GENEVA (AP) — Shares of globally connected Swiss bank Credit Suisse plunged on Wednesday and dragged down other major European lenders as fears of deeper problems in the global banking system spread in the wake of state bank failures. -United.
At one point, Credit Suisse shares lost more than a quarter of their value, hitting an all-time high after the bank’s largest shareholder – the Saudi National Bank – told news outlets that it would not would not inject more money into the troubled bank. well before the American chess.
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The turmoil caused an automatic pause in trading of Credit Suisse shares in the Swiss market and sent shares of other European banks plummeting, some by double digits. This has stoked new fears about the health of financial institutions following the recent collapse of Silicon Valley Bank and Signature Bank in the United States.
Speaking at a financial conference in the Saudi capital of Riyadh on Wednesday, Credit Suisse Chairman Axel Lehmann defended the bank, saying “we’ve already taken the medicine” to reduce risk.
When asked if he would rule out government aid in the future, he replied, “That’s not a topic. … We are regulated. We have strong capital ratios, a very strong balance sheet. We’re all on deck, so it’s not a topic at all.
A day earlier, Credit Suisse reported that managers had identified “significant weaknesses” in the bank’s internal controls over financial reporting late last year. This stoked new doubts about the bank’s ability to weather the storm.
Credit Suisse shares fell more than 27% to around 1.6 Swiss francs ($1.73) before recovering a 22% loss to 1.75 francs ($1.89) on the stock market SIX. At its lowest, the price was down more than 85% from February 2021. The stock suffered a long and sustained decline: in 2007, the bank’s shares were trading at more than 80 francs ($86.71 ) each.
With worries about the possibility of more hidden problems in the banking system, investors rushed to sell bank stocks on bad news.
France’s Societe Generale SA fell 12% at one point. BNP Paribas in France fell by more than 10%. Germany’s Deutsche Bank fell 8% and Britain’s Barclays Bank nearly 8%. The listing of the two French banks was briefly suspended.
The STOXX Banks index of 21 major European lenders fell 8.4% after relative calm in markets on Tuesday.
The turbulence came a day before a European Central Bank policy meeting. President Christine Lagarde said last week ahead of the US bankruptcies that the bank would “very likely” raise its key rates by half a percentage point to put pressure on its banks. fight against inflation. Markets were watching closely to see if the bank held its own despite the latest turmoil.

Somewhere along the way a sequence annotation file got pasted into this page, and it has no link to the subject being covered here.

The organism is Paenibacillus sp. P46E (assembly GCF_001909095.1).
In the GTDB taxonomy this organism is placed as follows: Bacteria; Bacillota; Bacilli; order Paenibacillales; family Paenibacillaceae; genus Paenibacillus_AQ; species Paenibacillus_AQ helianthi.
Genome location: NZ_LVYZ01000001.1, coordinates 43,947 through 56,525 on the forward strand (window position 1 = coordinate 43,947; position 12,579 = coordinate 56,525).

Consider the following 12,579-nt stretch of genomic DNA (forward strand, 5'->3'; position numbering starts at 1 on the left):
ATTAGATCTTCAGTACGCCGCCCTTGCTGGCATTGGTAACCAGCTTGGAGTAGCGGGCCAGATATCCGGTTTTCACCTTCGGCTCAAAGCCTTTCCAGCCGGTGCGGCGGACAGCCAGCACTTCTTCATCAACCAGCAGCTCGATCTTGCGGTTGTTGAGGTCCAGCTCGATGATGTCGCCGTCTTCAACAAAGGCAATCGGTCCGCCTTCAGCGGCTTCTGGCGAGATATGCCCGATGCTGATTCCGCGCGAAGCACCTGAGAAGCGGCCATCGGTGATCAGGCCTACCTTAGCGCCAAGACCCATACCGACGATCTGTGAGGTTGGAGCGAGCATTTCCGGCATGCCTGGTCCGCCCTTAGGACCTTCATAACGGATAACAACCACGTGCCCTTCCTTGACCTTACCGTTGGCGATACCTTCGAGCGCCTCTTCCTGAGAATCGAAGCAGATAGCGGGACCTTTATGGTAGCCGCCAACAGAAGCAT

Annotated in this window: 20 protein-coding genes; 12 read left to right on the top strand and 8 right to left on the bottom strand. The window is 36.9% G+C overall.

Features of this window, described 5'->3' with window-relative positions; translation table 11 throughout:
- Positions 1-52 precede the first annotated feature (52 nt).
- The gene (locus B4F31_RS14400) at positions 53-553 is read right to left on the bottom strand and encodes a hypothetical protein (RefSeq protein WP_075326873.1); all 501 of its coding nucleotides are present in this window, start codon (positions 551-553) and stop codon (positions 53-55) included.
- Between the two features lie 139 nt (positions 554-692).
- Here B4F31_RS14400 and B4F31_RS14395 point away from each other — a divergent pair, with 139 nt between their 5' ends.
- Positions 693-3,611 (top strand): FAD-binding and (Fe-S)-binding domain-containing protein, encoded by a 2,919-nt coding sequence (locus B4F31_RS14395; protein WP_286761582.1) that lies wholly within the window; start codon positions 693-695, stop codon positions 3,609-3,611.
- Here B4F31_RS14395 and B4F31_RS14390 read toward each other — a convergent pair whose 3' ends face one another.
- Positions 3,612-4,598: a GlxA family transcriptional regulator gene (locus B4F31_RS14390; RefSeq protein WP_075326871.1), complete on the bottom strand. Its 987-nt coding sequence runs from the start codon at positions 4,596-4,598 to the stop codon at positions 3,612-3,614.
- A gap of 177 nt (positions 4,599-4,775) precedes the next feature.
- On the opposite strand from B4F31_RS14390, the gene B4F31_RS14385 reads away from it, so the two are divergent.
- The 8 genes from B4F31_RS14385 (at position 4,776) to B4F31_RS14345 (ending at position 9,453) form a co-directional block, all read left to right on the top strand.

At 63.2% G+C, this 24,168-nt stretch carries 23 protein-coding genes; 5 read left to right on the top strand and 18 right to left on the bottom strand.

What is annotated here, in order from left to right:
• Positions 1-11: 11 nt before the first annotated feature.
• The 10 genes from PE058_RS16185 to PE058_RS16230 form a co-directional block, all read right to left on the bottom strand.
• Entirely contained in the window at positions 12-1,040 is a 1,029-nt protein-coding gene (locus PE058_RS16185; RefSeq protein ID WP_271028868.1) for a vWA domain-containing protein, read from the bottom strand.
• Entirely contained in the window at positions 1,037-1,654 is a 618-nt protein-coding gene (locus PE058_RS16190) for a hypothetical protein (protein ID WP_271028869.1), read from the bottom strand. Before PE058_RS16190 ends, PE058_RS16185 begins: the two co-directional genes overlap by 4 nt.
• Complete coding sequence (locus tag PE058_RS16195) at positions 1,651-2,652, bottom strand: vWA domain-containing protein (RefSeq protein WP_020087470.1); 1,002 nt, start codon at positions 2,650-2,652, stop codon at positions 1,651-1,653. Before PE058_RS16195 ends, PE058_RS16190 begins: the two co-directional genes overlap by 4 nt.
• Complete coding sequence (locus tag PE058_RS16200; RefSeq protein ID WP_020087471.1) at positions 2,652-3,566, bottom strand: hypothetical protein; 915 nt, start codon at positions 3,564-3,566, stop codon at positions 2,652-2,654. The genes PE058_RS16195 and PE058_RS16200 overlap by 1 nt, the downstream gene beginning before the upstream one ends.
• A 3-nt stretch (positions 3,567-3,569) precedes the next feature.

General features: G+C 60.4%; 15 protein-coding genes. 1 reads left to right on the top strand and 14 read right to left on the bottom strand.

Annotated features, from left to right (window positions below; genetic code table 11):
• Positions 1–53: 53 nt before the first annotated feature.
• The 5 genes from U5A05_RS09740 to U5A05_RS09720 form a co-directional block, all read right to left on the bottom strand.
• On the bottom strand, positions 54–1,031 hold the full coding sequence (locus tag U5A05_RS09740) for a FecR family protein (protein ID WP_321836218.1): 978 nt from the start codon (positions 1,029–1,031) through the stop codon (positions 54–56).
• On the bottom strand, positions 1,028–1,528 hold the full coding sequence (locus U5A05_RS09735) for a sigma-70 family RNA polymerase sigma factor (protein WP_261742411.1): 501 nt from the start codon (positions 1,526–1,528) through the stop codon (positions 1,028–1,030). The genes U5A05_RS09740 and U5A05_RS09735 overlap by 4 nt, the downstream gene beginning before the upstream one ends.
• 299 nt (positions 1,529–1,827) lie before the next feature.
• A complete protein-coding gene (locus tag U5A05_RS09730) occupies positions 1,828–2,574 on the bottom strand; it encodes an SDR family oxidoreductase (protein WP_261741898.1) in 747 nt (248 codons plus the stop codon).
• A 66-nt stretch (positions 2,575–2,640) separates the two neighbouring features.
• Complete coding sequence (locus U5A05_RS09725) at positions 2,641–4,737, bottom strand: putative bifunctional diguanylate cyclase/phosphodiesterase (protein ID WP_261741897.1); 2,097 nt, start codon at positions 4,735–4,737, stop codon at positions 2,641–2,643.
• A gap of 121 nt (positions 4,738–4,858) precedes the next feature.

Credit Suisse is “a much bigger concern for the global economy” than the mid-sized U.S. banks that have collapsed, said Andrew Kenningham, chief economist for Europe at Capital Economics.
It has several subsidiaries outside Switzerland and handles trading for hedge funds.
“Credit Suisse is not just a Swiss problem, but a global problem,” he said.
He noted, however, that the Swiss bank’s “problems were well known and therefore not a complete shock to investors or policymakers.”
The unrest “raises once again the question of whether this is the start of a global crisis or just another ‘idiosyncratic’ case,” Kenningham said in a research note. “Credit Suisse was widely seen as the weakest link among major European banks, but it is not the only bank that has struggled with low profitability in recent years.”
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The Swiss National Bank declined to comment. The Swiss Financial Market Supervisory Authority did not immediately respond to calls and emails seeking comment.
Investors reacted to “a broader structural problem” in the banking sector after a long period of low interest rates and “very, very loose monetary policy”, said Sascha Steffen, professor of finance at the Frankfurt School of Finance & Managment.
In order to get a certain return, banks “needed to take on more risk, and some banks did so more cautiously than others.”
Investors now fear that banks “have risks on their balance sheets that they don’t know about and have therefore accumulated significant losses that have not yet been realized”.
European finance ministers said this week that their banking system was not directly exposed to US bank failures.
Europe strengthened its banking safeguards after the global financial crisis that followed the collapse of US investment bank Lehman Brothers in 2008, analysts say, by transferring supervision of the biggest banks to the European Central Bank. The central bank is seen as less likely than national supervisors to turn a blind eye to developing problems.
Credit Suisse’s parent bank is not part of EU oversight, but it does have entities in several European countries that are. Credit Suisse is subject to international rules that require it to maintain financial cushions against losses as one of 30 so-called global systemically important banks, or G-SIBs.
Following an announcement in October, the Saudi National Bank invested some 1.5 billion Swiss francs to acquire a stake in Credit Suisse of just under 10%.
Share prices fell after Saudi National Bank President Ammar Al Khudairy told Bloomberg and Reuters that the bank had ruled out new investments in Credit Suisse to avoid regulations that come into effect with a higher stake. at 10%.
The Swiss bank was pushing to raise funds from investors and roll out a new strategy to overcome a series of problems, including poor hedge fund bets, repeated management reshuffles and a spy scandal involving its Zurich rival. UBS.
McHugh reported from Frankfurt, Germany. Associated Press writers Joseph Krauss in Ottawa, Ontario and Angela Charlton in Paris also contributed to this report.